Community Advocates Battle Developers Over Mixed-Income
By Dave Reynolds, Inclusion Daily Express
August 25, 2006
BATON ROUGE, LOUISIANA--Even though Hurricanes Katrina and Rita took a tremendous toll on the lives of countless residents along the Gulf Coast -- particularly seniors and those with disabilities -- rebuilding after the storms presents a unique opportunity for survivors.
It has also set up a showdown between developers and disability rights advocates, according to Wednesday's Times-Picayune.
The state is passing along about $100 million in federal special tax credits to housing developers as an incentive to build affordable housing, primarily in New Orleans.
Developers say the money should first be used to rehabilitate flooded buildings and build new ones for desperately needed workers.
But members of the Advocacy Center, Louisiana's federally mandated protection and advocacy system, want the money to be used to create developments that would cater to all income levels. Such projects help people with disabilities that need housing subsidies to better integrate into the community, they argue. They also want the credits to be limited to developers that include units for residents with developmental disabilities who receive support services through the state.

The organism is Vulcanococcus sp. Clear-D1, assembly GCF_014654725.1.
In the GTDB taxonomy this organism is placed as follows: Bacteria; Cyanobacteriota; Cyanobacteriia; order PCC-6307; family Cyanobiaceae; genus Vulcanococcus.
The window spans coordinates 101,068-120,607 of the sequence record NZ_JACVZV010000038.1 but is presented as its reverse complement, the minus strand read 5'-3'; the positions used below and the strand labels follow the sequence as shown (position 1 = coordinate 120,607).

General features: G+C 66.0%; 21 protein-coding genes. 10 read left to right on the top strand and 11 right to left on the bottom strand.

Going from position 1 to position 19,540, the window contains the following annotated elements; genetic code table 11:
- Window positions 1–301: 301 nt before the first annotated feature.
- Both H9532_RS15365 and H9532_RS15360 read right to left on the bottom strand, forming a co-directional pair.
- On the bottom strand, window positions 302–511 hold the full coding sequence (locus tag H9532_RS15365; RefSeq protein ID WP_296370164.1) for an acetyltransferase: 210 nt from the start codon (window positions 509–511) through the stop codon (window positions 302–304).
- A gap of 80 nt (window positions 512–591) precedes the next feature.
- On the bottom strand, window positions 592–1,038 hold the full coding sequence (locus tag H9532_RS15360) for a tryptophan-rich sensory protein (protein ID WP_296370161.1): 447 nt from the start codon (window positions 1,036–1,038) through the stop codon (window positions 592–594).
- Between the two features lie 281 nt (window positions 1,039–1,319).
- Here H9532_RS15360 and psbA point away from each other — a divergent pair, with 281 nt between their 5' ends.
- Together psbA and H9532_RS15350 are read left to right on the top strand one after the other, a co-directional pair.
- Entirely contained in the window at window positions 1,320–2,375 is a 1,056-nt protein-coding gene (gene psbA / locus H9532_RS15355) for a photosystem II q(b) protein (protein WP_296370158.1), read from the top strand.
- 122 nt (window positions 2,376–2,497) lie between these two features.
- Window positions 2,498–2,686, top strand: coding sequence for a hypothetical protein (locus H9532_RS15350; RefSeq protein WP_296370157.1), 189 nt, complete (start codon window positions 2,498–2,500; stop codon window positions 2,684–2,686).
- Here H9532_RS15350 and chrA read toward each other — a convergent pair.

"We really need to do it right," said Nell Hahn, the center's litigation coordinator.
Officials with the Louisiana Housing Finance Agency were to meet this week to decide which direction to go, the newspaper noted.
"Housing battle centers on money" (Times-Picayune)
"People With Disabilities Among Hardest Hit By Hurricanes Katrina & Rita" (Inclusion Daily Express Archives)